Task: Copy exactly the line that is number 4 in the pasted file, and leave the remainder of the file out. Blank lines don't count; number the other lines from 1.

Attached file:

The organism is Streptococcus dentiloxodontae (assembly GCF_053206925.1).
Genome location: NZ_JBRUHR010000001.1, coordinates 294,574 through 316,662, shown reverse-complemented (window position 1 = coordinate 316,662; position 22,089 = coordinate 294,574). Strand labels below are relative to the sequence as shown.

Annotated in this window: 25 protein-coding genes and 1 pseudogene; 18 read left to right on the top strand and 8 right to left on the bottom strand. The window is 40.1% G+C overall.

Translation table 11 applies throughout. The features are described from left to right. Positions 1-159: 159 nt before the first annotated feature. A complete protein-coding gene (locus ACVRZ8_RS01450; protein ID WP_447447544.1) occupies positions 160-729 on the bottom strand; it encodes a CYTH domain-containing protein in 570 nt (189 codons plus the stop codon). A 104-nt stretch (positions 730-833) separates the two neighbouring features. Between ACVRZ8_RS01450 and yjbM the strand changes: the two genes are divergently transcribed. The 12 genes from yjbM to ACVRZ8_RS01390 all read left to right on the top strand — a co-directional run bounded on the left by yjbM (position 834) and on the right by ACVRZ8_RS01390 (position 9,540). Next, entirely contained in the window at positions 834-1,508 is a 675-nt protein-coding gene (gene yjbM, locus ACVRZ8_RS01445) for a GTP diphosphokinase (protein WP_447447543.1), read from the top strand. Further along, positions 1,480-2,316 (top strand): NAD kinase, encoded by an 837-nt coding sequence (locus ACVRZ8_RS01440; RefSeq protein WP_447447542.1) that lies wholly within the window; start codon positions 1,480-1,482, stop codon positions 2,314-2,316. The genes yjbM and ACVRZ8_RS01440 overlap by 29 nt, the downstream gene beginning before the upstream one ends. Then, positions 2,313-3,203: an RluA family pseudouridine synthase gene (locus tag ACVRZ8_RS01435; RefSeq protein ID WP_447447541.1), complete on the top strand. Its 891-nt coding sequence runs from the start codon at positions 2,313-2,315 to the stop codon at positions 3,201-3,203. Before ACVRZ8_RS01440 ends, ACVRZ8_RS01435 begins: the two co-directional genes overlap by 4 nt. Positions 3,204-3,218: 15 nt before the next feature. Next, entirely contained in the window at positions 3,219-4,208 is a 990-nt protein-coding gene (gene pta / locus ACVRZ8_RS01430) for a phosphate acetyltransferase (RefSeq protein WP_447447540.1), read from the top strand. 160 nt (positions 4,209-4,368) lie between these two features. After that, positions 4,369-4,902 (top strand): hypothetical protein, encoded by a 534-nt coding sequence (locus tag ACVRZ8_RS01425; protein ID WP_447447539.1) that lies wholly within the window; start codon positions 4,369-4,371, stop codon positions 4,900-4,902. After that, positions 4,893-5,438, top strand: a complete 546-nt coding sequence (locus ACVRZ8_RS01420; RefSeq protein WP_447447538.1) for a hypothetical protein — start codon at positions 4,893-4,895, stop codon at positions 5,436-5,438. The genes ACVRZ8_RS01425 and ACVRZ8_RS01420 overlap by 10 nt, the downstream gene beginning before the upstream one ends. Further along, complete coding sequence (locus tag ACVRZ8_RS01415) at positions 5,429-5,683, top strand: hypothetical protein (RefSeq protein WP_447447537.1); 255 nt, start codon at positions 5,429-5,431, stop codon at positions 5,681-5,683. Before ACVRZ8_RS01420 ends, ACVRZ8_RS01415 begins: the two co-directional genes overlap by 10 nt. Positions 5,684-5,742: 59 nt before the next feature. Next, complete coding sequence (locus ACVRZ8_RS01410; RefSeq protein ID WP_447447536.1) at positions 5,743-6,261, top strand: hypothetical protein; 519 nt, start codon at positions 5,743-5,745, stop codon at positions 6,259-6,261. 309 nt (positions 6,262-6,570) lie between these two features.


Translation table 11 applies throughout. The features are described from left to right. Positions 1-159: 159 nt before the first annotated feature. A complete protein-coding gene (locus ACVRZ8_RS01450; protein ID WP_447447544.1) occupies positions 160-729 on the bottom strand; it encodes a CYTH domain-containing protein in 570 nt (189 codons plus the stop codon). A 104-nt stretch (positions 730-833) separates the two neighbouring features. Between ACVRZ8_RS01450 and yjbM the strand changes: the two genes are divergently transcribed. The 12 genes from yjbM to ACVRZ8_RS01390 all read left to right on the top strand — a co-directional run bounded on the left by yjbM (position 834) and on the right by ACVRZ8_RS01390 (position 9,540). Next, entirely contained in the window at positions 834-1,508 is a 675-nt protein-coding gene (gene yjbM, locus ACVRZ8_RS01445) for a GTP diphosphokinase (protein WP_447447543.1), read from the top strand. Further along, positions 1,480-2,316 (top strand): NAD kinase, encoded by an 837-nt coding sequence (locus ACVRZ8_RS01440; RefSeq protein WP_447447542.1) that lies wholly within the window; start codon positions 1,480-1,482, stop codon positions 2,314-2,316. The genes yjbM and ACVRZ8_RS01440 overlap by 29 nt, the downstream gene beginning before the upstream one ends. Then, positions 2,313-3,203: an RluA family pseudouridine synthase gene (locus tag ACVRZ8_RS01435; RefSeq protein ID WP_447447541.1), complete on the top strand. Its 891-nt coding sequence runs from the start codon at positions 2,313-2,315 to the stop codon at positions 3,201-3,203. Before ACVRZ8_RS01440 ends, ACVRZ8_RS01435 begins: the two co-directional genes overlap by 4 nt. Positions 3,204-3,218: 15 nt before the next feature. Next, entirely contained in the window at positions 3,219-4,208 is a 990-nt protein-coding gene (gene pta / locus ACVRZ8_RS01430) for a phosphate acetyltransferase (RefSeq protein WP_447447540.1), read from the top strand. 160 nt (positions 4,209-4,368) lie between these two features. After that, positions 4,369-4,902 (top strand): hypothetical protein, encoded by a 534-nt coding sequence (locus tag ACVRZ8_RS01425; protein ID WP_447447539.1) that lies wholly within the window; start codon positions 4,369-4,371, stop codon positions 4,900-4,902. After that, positions 4,893-5,438, top strand: a complete 546-nt coding sequence (locus ACVRZ8_RS01420; RefSeq protein WP_447447538.1) for a hypothetical protein — start codon at positions 4,893-4,895, stop codon at positions 5,436-5,438. The genes ACVRZ8_RS01425 and ACVRZ8_RS01420 overlap by 10 nt, the downstream gene beginning before the upstream one ends. Further along, complete coding sequence (locus tag ACVRZ8_RS01415) at positions 5,429-5,683, top strand: hypothetical protein (RefSeq protein WP_447447537.1); 255 nt, start codon at positions 5,429-5,431, stop codon at positions 5,681-5,683. Before ACVRZ8_RS01420 ends, ACVRZ8_RS01415 begins: the two co-directional genes overlap by 10 nt. Positions 5,684-5,742: 59 nt before the next feature. Next, complete coding sequence (locus ACVRZ8_RS01410; RefSeq protein ID WP_447447536.1) at positions 5,743-6,261, top strand: hypothetical protein; 519 nt, start codon at positions 5,743-5,745, stop codon at positions 6,259-6,261. 309 nt (positions 6,262-6,570) lie between these two features.